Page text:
Review Blog

Dec 22 2009

Saving Sam by Susan Brocker

cover image

Auckland : Harper Collins, 2009.
Saving Sam is a story about a boy and a dog, and the healing powers of the human-canine interaction. Ben is a boy in a difficult family and personal situation. He is being bullied at his new school, his father is in gaol and his mother is dead. Ben and his elder brother Sam are staying with their Uncle Joe and Aunt Ida, whose children have grown up and left the family home. Joe has recently lost his job, is sitting around watching television all day and is severely depressed. He does not want the responsibility for his nephews and is quite angry at his feckless brother for landing the boys on him. Aunt Ida, the aunt-in-law, is much more welcoming of the boys, and in fact the portrayal of family life with the aunt and uncle is quite warm and affectionate.
Ben idolizes his bother Sam, who is drifting away from him and into bad company. The best thing Ben has going for him is his Uncle Joe's recently-acquired dog Layla, who was bought as a guard dog from a man at the pub. Layla turns out to be a failure as a guard dog, as she has been brutalized in her earlier life and is fearful and skittish of human interaction. Ben pleads to be able to take care of Layla who, not unlike Ben, has a significant process of recovery and rehabilitation to go through. It will come as no surprise that Ben and Layla undertake this journey together.
Ben takes Layla to dog training, which has many beneficial effects. It gives him an entree into significant friendships with a sympathetic female classmate and a Customs officer who is the dog trainer, it brings Uncle Joe onside as he and Ben practice Layla's training together, and turns the class bully into an ally. At the same time, however, the situation with Sam is going from bad to worse.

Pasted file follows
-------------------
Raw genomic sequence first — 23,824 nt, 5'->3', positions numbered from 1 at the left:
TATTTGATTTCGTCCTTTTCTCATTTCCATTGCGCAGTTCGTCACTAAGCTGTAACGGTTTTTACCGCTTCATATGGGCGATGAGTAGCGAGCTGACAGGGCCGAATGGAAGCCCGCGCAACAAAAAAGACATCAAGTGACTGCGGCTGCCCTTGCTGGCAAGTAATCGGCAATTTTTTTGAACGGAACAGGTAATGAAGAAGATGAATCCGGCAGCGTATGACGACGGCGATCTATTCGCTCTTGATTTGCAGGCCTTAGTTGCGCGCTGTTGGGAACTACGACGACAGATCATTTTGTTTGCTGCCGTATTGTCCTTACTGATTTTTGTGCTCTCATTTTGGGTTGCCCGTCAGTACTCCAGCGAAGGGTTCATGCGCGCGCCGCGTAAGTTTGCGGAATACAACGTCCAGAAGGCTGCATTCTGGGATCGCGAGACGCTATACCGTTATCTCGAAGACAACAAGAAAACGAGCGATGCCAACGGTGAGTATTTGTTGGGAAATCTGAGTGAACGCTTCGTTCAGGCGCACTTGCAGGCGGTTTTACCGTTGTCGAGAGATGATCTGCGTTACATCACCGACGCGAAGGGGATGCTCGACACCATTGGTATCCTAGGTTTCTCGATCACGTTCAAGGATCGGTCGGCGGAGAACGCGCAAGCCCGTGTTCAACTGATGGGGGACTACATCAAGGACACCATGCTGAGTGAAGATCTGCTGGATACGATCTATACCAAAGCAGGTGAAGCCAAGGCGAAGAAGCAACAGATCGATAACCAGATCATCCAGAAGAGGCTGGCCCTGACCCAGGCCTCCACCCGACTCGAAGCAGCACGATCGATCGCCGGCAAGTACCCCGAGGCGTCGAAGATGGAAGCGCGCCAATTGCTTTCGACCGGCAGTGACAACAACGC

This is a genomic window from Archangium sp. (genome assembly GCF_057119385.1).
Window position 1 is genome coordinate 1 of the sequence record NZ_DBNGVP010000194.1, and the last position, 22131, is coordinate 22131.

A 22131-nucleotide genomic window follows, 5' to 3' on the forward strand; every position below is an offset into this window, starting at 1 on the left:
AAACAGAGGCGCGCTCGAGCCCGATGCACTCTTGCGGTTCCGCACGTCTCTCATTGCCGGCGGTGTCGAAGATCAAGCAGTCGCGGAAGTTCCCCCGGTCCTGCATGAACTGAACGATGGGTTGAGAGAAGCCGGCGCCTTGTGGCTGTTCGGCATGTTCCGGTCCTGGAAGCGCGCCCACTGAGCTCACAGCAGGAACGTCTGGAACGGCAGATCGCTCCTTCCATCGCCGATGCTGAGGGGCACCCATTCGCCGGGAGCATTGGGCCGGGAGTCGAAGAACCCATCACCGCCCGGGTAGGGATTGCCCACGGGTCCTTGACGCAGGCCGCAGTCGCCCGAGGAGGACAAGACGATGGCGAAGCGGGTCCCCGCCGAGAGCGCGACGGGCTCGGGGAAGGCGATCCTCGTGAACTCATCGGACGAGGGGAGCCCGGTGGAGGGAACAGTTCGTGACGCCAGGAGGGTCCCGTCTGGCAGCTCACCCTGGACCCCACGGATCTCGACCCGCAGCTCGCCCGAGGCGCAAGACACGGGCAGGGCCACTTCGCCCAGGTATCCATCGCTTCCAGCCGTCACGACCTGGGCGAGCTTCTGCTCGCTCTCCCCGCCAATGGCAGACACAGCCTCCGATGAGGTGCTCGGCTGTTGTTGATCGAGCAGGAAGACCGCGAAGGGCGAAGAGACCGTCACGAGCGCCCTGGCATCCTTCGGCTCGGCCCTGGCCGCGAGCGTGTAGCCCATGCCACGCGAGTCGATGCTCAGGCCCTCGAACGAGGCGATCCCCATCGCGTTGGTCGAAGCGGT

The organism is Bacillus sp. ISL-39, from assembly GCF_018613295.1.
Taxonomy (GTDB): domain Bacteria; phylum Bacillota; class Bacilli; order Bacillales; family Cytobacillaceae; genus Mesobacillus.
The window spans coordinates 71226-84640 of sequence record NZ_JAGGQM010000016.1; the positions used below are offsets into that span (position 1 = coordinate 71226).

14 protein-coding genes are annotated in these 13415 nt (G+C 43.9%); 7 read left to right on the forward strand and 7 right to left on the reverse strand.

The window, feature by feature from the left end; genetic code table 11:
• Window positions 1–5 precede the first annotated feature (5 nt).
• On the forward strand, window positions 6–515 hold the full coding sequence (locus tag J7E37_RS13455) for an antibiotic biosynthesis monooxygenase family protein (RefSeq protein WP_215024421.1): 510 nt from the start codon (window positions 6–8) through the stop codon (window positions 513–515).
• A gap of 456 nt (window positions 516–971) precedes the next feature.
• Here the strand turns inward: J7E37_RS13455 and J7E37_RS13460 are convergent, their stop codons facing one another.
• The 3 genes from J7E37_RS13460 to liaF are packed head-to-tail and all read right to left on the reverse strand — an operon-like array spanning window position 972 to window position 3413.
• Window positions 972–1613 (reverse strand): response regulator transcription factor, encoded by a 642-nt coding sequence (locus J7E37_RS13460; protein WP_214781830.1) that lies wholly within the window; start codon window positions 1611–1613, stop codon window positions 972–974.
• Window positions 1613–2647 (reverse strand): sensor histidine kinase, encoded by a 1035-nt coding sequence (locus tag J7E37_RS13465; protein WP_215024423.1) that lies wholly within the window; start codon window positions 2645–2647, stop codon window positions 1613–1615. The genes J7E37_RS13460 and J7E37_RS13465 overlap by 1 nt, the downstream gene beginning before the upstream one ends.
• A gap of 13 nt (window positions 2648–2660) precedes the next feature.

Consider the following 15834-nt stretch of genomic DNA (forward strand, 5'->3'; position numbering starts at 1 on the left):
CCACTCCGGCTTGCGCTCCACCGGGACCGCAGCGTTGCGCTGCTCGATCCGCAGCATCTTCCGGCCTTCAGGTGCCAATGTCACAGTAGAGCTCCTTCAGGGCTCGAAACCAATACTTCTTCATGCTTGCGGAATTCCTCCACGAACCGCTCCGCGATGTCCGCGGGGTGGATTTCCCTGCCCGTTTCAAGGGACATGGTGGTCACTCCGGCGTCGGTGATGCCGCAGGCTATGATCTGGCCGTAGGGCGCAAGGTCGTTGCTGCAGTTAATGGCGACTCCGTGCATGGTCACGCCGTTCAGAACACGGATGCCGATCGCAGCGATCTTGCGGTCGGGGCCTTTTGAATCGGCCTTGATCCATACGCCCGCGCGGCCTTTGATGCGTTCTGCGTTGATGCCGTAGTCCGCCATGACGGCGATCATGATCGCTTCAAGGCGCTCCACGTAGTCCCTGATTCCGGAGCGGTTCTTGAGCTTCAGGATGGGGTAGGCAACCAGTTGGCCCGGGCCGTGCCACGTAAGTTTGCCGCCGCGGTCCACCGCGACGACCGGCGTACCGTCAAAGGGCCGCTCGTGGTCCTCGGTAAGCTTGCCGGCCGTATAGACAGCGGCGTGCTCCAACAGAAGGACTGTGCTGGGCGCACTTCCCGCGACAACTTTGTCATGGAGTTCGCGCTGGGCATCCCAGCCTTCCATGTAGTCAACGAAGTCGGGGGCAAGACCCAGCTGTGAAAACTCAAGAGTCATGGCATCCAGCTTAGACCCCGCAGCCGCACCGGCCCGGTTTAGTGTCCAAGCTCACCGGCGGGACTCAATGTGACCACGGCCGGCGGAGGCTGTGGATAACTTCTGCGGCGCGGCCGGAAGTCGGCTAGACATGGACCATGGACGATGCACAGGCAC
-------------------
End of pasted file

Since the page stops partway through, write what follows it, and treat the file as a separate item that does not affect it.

It turns out that Sam has become involved with drugs, in particular methamphetamines, and a sinister drug dealer. This latter turns out to be a Phys Ed teacher at the boys' new school, to my mind a highly-contrived and over-exaggerated character, and an unlikely plot development. The remainder of the novel deals with the satisfactory resolution of the various problems and situations of the 4 main protagonists - Ben, Sam, Uncle Joe and (last but not least) Layla.
The book's heart is definitely in the right place - strong anti-drug, anti-gangs message, equally strong message about hope and the power of love of animals and family - but unfortunately at times the plot feels forced and the writing somewhat didactic. An unnecessary sub-plot about Aunt Ida and Uncle Ben's estranged son seems tacked-on, doesn't really go anywhere, and is dealt with in a perfunctory manner at the end of the novel. There are long detailed sections on the mechanics of dog-training, of interest to those interested, so to speak, but possibly not of broader appeal.
Susan Brocker is a recognized New Zealand author with more than 50 books to her credit, mainly non-fiction. Having perused reviews of Saving Sam in New Zealand journals/newspapers, I should say that my opinion of the novel is not widely shared, and in fact those reviews have been pretty good.
Peter Helman

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